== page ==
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Stevens, Sewell, Walorski, Baird Call for Extension on Automotive Rules of Origin Requirements

Date: April 13, 2020
Source: Congresswoman Haley Stevens

WASHINGTON — On Friday, Congresswoman Haley Stevens (MI-11), along with Reps. Terri A. Sewell (AL-07), Jackie Walorski (IN-02), and James R. Baird (IN-04), led a bipartisan group of 31 Members of Congress to call on United States Trade Representative Ambassador Robert Lighthizer to provide temporary flexibility in entry into force for new automotive Rules of Origin (ROO) requirements under the United States-Mexico-Canada Agreement (USMCA).

The USMCA, which passed on a strong bipartisan vote, included more robust rules-of-origin requirements for autos and auto parts. These rules govern what percentage of a car and its parts must be from the United States, Mexico, or Canada in order to have duty-free status. In recent months the automotive industry has worked to modify their production to comply with the new ROO requirements, and manufacturers have invested in new training and software systems necessary to certify compliance. Due to the ongoing global COVID-19 pandemic, many automakers have experienced severe supply chain disruption making it difficult to meet these new requirements by the planned implementation date of summer 2020. This targeted extension will allow the auto industry an appropriate adjustment period while still requiring important new labor and enforcement provisions in the agreement to go into effect.  

“We were happy to support the bipartisan passage of the USMCA and look forward to implementation of the modernized agreement,” the lawmakers wrote. “However, we encourage you to consider options that will allow the automotive sector to meet the rules of origin requirements of the agreement in an orderly, successful manner. Taking the time to do this process right will allow manufacturers and their workforces across the country to maximize the intended benefits of the agreement and will minimize disruption during a particularly challenging time for the industry. We look forward to continuing to work with you to find creative solutions for automobile manufacturers and workers while ensuring that full USMCA implementation is a success.”

“MEMA applauds the leadership of Representatives Haley Stevens, Jackie Walorksi, Terri Sewell and Jim Baird in urging delay of the entry into force of the complex USMCA auto rule of origin provisions,” said Bill Long, President and CEO, Motor & Equipment Manufacturers Association (MEMA). “They understand that without delay or a compromise on implementation, the motor vehicle parts sector will face another severe economic challenge at a time when a global pandemic has shut down our industry in North America. On behalf of the industry, we also thank the other 27 Members who joined in this effort.”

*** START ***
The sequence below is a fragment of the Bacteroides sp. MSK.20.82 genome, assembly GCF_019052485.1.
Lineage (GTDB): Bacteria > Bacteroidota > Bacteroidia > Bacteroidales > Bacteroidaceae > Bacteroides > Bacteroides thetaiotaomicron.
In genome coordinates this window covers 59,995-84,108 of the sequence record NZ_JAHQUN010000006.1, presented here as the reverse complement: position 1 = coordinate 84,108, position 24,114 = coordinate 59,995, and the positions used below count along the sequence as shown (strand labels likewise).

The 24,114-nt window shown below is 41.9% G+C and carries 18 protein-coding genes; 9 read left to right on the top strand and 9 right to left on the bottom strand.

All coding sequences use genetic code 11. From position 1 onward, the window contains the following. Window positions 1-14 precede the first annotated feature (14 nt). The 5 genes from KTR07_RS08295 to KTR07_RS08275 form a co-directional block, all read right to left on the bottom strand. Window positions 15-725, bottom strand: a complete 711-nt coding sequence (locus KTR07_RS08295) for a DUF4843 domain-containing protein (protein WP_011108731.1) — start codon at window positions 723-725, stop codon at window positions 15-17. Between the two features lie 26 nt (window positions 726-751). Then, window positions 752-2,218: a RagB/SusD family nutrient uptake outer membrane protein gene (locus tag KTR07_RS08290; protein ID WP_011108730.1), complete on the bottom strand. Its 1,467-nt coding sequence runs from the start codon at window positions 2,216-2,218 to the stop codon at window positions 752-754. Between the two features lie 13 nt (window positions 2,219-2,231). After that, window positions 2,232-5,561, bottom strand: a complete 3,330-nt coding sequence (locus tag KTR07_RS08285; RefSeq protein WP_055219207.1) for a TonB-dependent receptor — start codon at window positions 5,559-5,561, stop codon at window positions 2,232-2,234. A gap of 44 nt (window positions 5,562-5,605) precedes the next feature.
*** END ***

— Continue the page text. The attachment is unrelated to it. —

The full text of the letter can be found attached or below.

“Dear Ambassador Lighthizer, 

We strongly supported the bipartisan United States-Mexico-Canada agreement (USMCA) and look forward to seamless entry into force of the new agreement in the near future. We write to respectfully request flexibility in the planned entry into force for USMCA’s automotive Rules of Origin (ROO) requirements. This targeted extension is necessary to allow the auto industry an appropriate adjustment period and account for delays caused by the COVID-19 pandemic. Alternatively, we ask that you seriously consider other accommodations or flexibilities that will allow the automotive sector to avoid being penalized by the new requirements upon the agreement’s entry into force.

The ongoing global COVID-19 pandemic is causing severe consequences for supply chains as manufacturing companies rapidly adjust to protect their workers and mitigate production disruption. Many automakers and suppliers announced facility closures in North America in response to the pandemic, the adverse economic impacts of which cannot yet be fully calculated. Also, many are joining the effort to manufacture life-saving equipment.

Amidst the economic hardship created from the current public health crisis, the industry is attempting to modify their production to comply with new ROO requirements in the USMCA. In order to comply, companies must complete complex and extensive solicitations throughout their multi-tiered supply chains. Manufacturers also need to invest in new training and software systems necessary to certify compliance with the new ROO requirements. We understand that companies throughout the auto supply chain have made substantial progress in conducting the necessary solicitations and investments.  However, a substantial lack of clarity remains around the Uniform Regulations that are necessary for the U.S. auto industry to determine whether their supply chains comply with the USMCA.  It is crucial that industry stakeholders have the opportunity to understand these details and ensure full compliance. 

We were happy to support the bipartisan passage of the USMCA and look forward to implementation of the modernized agreement. However, we encourage you to consider options that will allow the automotive sector to meet the rules of origin requirements of the agreement in an orderly, successful manner. Taking the time to do this process right will allow manufacturers and their workforces across the country to maximize the intended benefits of the agreement and will minimize disruption during a particularly challenging time for the industry. We look forward to continuing to work with you to find creative solutions for automobile manufacturers and workers while ensuring that full USMCA implementation is a success.”

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